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International Travel To The U.S. Substantially Decreased This Year

Screengrab/ travel.trade.gov/public domain

Compared to last year, total international travel is down -5.7% based on the preliminary results of Q1 and Q2 of 2017.

The Hill is reporting a 3.9 percent decrease in international travel to the U.S., according to data from the National Travel and Tourism Office, with the biggest decline in visitors coming from Mexico.

The new data comes amid increasing concern from the U.S. travel industry that the Trump administration’s efforts to tighten border and aviation security could discourage legitimate visitors from coming to the U.S.

The U.S. is likely feeling the effects of Trump's immigration rhetoric, speaking of such things as a "Muslim ban" and building a wall along the border with Mexico.

The travel sector has been urging the administration to more clearly communicate who is welcome to the U.S., warning that Trump’s policies could have a chilling effect on the $250 billion industry if not they are accompanied by proper messaging. Travel is the country's No. 2 export and supports more than 15 million American jobs, according to the U.S. Travel Association.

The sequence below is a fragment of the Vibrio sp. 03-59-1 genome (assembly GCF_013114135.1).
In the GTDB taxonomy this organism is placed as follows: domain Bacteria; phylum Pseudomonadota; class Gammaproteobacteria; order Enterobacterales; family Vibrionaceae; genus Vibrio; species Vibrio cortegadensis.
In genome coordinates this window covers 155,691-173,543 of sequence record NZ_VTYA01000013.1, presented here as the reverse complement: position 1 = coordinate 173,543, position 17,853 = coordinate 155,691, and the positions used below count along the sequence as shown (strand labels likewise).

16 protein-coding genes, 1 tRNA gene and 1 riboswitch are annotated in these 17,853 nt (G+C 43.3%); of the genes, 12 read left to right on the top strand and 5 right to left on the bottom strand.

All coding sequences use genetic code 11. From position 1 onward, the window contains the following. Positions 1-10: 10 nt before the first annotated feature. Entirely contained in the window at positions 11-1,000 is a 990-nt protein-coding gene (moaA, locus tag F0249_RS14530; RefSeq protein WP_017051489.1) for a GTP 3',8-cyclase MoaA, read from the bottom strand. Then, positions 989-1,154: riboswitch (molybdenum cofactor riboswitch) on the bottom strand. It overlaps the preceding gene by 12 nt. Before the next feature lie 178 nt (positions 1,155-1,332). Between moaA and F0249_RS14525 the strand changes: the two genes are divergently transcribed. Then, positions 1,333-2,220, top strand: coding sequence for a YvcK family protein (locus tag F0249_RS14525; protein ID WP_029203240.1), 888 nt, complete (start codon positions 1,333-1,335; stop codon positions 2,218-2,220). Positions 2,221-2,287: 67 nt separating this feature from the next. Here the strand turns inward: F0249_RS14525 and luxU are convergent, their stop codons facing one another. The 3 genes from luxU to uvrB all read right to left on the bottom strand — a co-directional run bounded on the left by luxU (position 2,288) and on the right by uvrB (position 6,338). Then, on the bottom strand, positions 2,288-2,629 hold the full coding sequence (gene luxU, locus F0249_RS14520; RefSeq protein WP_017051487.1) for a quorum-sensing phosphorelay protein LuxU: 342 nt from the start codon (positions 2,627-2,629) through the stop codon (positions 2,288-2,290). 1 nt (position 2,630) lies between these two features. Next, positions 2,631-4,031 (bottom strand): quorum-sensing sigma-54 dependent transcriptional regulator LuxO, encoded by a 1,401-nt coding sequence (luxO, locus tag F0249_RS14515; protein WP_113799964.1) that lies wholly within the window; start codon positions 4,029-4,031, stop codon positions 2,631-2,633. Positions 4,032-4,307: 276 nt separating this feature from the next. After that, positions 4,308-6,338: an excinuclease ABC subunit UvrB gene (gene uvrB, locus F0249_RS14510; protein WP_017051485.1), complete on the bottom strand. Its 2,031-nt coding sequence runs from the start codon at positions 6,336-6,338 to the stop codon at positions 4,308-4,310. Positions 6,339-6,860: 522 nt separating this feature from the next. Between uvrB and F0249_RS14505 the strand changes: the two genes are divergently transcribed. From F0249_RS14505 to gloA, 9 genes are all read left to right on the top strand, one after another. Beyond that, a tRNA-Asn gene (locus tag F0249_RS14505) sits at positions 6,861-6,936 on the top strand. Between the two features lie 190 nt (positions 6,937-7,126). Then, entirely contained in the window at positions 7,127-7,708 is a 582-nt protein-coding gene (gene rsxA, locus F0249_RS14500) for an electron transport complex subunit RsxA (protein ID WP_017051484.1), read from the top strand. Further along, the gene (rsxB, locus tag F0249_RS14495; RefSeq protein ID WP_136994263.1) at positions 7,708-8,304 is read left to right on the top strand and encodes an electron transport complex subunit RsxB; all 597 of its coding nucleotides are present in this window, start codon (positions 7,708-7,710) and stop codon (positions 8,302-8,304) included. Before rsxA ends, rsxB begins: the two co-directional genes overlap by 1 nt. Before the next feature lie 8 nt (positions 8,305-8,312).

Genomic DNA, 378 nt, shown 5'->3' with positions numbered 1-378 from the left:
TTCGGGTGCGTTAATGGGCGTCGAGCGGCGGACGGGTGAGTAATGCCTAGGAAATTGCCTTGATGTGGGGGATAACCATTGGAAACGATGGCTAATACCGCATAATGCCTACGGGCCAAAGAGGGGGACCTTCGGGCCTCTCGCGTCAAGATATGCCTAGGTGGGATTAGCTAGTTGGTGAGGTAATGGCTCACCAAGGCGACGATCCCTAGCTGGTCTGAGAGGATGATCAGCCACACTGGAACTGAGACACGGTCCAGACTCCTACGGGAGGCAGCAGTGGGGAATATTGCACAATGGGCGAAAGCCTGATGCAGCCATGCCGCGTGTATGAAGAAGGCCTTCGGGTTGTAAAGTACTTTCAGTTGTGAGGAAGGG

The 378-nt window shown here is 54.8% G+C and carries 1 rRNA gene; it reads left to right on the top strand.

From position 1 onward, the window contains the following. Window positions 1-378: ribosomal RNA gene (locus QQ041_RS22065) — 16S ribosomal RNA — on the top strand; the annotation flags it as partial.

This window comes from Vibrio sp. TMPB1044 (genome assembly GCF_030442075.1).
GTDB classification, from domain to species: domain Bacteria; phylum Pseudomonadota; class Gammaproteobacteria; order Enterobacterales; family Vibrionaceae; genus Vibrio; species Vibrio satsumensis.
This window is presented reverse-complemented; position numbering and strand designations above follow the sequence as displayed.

President and CEO of the U.S. Travel Association, Roger Dow, said in a statement Wednesday that the newly released data is a "wake-up call" and that correcting the trend needs to be a "national priority".

“The travel industry will turn over every stone looking for all available policy options to better promote the U.S. as an international destination, and we stand ready to partner with the federal government to grow travel, and American jobs and exports along with it."

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